Bookworm

Run, run, as fast as you can . . .

. . . to the nearest library and get yourself a copy of Parnassus on Wheels.

We discussed it last night at book club, though there's really not much to discuss. We just went around the room going "I loved it!" "Me too!" "Me too!"

I'm not sure I've ever been so insanely jealous of a fictional character in my life as I am of the main character in this one. She's a frumpy middle-aged spinster living on a farm with her brother, who happens to be a very successful author as well as a farmer. The brother frequently goes on jaunts around the countryside to gather material for his next book, leaving her behind to keep up the farm. Helen chafes at the drudgery and the unfairness of it all, but it's 1917 and she doesn't have many options.

One day -- not a spoiler; this is all in the first few pages -- a strange peddlar comes calling at the farm. He's a travelling salesman and his line is books. His horse-drawn caravan, the Parnassus on Wheels, is both his living quarters and his shop. The description of this caravan brought tears of delight to my eyes. Inside there's a little folding table, a chair, cookstove, a place for everything and everything in its place. No inch of space left unused, and all of it clean and neat. Not to mention all the books, which are on the outside, held in by flaps. When he comes to a farm or village he just lifts the flaps and starts selling books. And not just any old books, by the way. His mission is to bring fine literature to rural New England, and he tailors his sales pitches to his audience. There is one farmer to whom he refuses to sell Shakespeare because he's "not ready" for it yet. He is no huckster; he cares deeply about books and people.

The long and the short of it -- again, not a spoiler; this is still in the first few pages -- is that on impulse, Helen purchases the Parnassus, leaves a note for her brother, and goes off clip-clopping around the countryside selling books. Can you think of a more right livelihood than that?

Just in case I haven't convinced you yet, I'll give you a little taste. Here's the opening paragraph:
I wonder if there isn't a lot of bunkum in higher education? I never found that people who were learned in logarithms and other kinds of poetry were any quicker in washing dishes or darning socks. I've done a good deal of reading when I could, and I don't want to "admit impediments" to the love of books, but I've also seen lots of good, practical folk spoiled by too much fine print. Reading sonnets always gives me hiccups, too.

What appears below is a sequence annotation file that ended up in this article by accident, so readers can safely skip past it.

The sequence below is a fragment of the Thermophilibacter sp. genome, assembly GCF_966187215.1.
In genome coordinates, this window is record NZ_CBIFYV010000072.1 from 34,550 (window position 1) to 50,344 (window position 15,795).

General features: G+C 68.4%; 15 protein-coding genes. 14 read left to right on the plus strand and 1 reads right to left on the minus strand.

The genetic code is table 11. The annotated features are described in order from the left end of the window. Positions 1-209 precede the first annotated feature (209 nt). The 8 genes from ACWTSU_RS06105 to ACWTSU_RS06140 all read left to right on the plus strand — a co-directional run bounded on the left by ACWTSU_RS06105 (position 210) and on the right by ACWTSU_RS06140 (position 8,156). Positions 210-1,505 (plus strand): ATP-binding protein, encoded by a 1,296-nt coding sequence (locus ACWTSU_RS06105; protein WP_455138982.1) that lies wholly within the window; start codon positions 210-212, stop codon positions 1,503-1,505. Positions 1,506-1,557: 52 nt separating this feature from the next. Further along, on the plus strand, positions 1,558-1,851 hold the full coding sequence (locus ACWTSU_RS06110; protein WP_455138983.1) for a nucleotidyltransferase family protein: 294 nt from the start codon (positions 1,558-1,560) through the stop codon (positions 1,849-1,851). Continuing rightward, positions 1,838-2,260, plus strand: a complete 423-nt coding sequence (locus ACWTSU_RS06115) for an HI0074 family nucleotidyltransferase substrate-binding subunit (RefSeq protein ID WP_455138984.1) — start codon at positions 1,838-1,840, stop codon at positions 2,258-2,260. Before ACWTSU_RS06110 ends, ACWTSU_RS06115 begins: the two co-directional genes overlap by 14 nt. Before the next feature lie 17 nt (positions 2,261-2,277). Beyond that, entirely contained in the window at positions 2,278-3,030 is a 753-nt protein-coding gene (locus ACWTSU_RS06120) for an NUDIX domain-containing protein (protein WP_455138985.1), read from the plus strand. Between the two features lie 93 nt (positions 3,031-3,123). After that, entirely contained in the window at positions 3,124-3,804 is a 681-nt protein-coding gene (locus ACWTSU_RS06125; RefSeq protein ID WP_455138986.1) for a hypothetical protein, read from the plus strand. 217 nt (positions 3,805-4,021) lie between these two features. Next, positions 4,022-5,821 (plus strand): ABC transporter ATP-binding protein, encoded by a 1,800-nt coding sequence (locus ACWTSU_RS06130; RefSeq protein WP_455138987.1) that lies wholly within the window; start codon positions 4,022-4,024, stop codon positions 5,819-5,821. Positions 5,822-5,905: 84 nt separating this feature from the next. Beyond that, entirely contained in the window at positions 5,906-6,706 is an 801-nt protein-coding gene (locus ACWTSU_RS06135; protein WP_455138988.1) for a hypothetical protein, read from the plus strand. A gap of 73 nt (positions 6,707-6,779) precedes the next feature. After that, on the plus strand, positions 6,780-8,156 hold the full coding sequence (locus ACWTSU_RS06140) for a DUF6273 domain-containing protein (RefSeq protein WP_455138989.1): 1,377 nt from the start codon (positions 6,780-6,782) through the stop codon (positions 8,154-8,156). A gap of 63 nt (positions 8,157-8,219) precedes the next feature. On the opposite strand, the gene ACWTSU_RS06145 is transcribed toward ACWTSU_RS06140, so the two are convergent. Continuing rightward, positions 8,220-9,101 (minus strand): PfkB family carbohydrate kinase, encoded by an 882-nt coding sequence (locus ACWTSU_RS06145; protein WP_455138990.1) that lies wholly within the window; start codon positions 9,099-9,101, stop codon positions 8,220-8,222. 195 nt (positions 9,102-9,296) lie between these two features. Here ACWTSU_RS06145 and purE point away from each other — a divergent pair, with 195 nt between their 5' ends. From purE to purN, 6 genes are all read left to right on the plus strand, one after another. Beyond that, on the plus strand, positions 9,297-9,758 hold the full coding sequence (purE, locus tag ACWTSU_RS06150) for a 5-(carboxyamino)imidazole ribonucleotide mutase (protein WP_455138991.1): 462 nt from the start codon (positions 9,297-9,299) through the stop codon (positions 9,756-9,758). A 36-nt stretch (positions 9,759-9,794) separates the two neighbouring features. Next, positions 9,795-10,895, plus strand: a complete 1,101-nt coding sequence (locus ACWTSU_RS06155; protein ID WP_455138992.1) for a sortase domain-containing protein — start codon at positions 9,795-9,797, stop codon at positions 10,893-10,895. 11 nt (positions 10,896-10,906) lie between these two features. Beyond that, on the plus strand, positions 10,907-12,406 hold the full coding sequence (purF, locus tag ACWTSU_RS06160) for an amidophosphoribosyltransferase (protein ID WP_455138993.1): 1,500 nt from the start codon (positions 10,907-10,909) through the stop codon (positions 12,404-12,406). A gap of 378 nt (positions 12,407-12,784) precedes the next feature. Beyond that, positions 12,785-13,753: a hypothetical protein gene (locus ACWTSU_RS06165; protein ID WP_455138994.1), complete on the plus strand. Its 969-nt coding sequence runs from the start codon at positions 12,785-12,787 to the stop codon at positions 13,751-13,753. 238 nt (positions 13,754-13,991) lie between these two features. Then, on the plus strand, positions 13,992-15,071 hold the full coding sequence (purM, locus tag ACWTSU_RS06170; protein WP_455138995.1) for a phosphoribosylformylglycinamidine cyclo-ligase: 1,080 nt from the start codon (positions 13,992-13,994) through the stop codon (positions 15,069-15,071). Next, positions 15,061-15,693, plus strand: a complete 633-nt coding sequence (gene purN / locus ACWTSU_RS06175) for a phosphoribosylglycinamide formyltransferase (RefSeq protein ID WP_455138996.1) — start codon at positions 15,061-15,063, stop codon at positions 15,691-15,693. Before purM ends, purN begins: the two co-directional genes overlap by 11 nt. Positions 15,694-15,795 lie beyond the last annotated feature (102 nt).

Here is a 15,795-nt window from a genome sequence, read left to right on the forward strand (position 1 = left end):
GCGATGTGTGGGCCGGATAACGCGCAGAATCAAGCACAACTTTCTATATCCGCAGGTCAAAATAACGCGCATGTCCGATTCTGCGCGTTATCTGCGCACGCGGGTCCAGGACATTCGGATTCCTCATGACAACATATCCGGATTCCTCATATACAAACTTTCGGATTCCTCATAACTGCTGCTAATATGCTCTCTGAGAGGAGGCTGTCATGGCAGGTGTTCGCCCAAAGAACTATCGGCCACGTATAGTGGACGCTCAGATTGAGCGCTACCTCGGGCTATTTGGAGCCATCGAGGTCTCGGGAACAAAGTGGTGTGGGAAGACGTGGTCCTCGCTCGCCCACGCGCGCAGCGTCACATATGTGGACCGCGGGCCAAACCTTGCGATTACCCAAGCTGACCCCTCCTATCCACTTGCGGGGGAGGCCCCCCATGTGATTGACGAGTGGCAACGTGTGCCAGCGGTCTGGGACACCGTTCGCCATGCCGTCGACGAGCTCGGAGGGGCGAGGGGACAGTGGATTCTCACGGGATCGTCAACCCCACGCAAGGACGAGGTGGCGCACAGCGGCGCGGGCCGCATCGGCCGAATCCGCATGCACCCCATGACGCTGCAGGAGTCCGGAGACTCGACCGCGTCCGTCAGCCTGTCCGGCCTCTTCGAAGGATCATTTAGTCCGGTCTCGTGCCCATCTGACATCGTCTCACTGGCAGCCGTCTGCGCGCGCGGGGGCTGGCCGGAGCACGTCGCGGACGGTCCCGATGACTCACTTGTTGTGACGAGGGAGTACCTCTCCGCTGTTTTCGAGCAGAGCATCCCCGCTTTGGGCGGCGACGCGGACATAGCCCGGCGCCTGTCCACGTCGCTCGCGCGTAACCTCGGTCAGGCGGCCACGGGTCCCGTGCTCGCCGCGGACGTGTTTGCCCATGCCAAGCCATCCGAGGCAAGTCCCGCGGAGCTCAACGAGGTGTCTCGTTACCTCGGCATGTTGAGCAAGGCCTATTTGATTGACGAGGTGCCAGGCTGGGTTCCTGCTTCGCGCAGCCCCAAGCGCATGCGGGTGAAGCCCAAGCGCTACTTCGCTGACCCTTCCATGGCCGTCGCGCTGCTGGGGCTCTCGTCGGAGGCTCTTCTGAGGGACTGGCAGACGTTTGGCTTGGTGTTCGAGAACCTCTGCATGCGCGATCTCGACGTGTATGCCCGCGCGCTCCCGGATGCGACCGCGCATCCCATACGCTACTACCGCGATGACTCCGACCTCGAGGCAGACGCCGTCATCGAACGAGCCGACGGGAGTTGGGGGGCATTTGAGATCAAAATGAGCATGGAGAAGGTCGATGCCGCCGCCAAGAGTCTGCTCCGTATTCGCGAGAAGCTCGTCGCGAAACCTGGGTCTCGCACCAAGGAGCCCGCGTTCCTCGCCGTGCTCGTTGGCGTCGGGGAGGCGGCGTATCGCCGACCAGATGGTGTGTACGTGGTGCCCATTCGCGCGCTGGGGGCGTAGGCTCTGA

Hiccups!
Isn't she marvelous? Thank you Quillhill and Kate S., who brought this charming book to my attention.

11 Comments:

  • Love the new look! Time for a change again, eh?

    And I'll have to put the book on my to-read list... sounds wonderful.

    posted by Blogger Melissa on 3:33 PM  

  • I really like this new redesign. Very clean, with just the right amount of white space.

    posted by Blogger Phantom Scribbler on 5:24 PM  

  • I love, love, love this book! It posted on it a few weeks ago, and I think I used this same quote - one of the best beginnings I've ever come across. My only qualm was that it was too short. I didn't want to leave!

    posted by Anonymous Ella on 5:32 PM  

  • Love your new look! Who's your designer?

    posted by Blogger Suzanne on 6:28 PM  

  • Thanks, y'all! It was time for a change...and a completely different palette.

    Ella, how did I miss your post? I'm so embarrassed.

    posted by Blogger Julie on 7:58 PM  

  • I'm glad that you and the members of your book group loved Parnassus on Wheels. It was Ella's post that first brought the book to my attention. I love the way that these recommendations proliferate around the blogosphere. More great reading for all of us! I've got the sequel, "The Haunted Bookshop," ready to go and I've been told by several Morley fans that they liked it even better than Parnassus. How's that for ratcheting up expectations?

    I like your blog's new look.

    posted by Blogger Kate S. on 8:12 PM  

  • My post is at: http://boxofbooks.typepad.com/box_of_books/2005/11/morley_introduc.html#comments

    and as a special bonus, there are some great Morley recommendations in the comments!

    posted by Anonymous Ella on 8:32 PM  

  • To hear of Morley being read and enjoyed by a whole new group of readers, especially almost one hundred years later, is wonderful! He is certainly the most underappreciated writer I know of. (Of course, that I don't know of them all just goes to prove that there are others even more underappreciated.)

    posted by Blogger Quillhill on 8:47 PM  

  • I dont believe it..but I found this http://etext.lib.virginia.edu/etcbin/toccer-new2?id=MorParn.sgm&images=images/modeng&data=/texts/english/modeng/parsed&tag=public&part=1&division=div1
    is it the same one you are talking about ?

    posted by Blogger Dips on 6:24 AM  

  • Thank YOU for another goodie to add to my list. I've been posting less often than once/wk, as per yoru plea, but I see no Julie presence. I'm glad that it is due to your burgeoning business! :)

    posted by Blogger GEL on 4:49 AM  

  • Ooh, I have to pick the the next selection for our book club. This one sounds like it might fit the bill!

    posted by Blogger Anita on 4:50 PM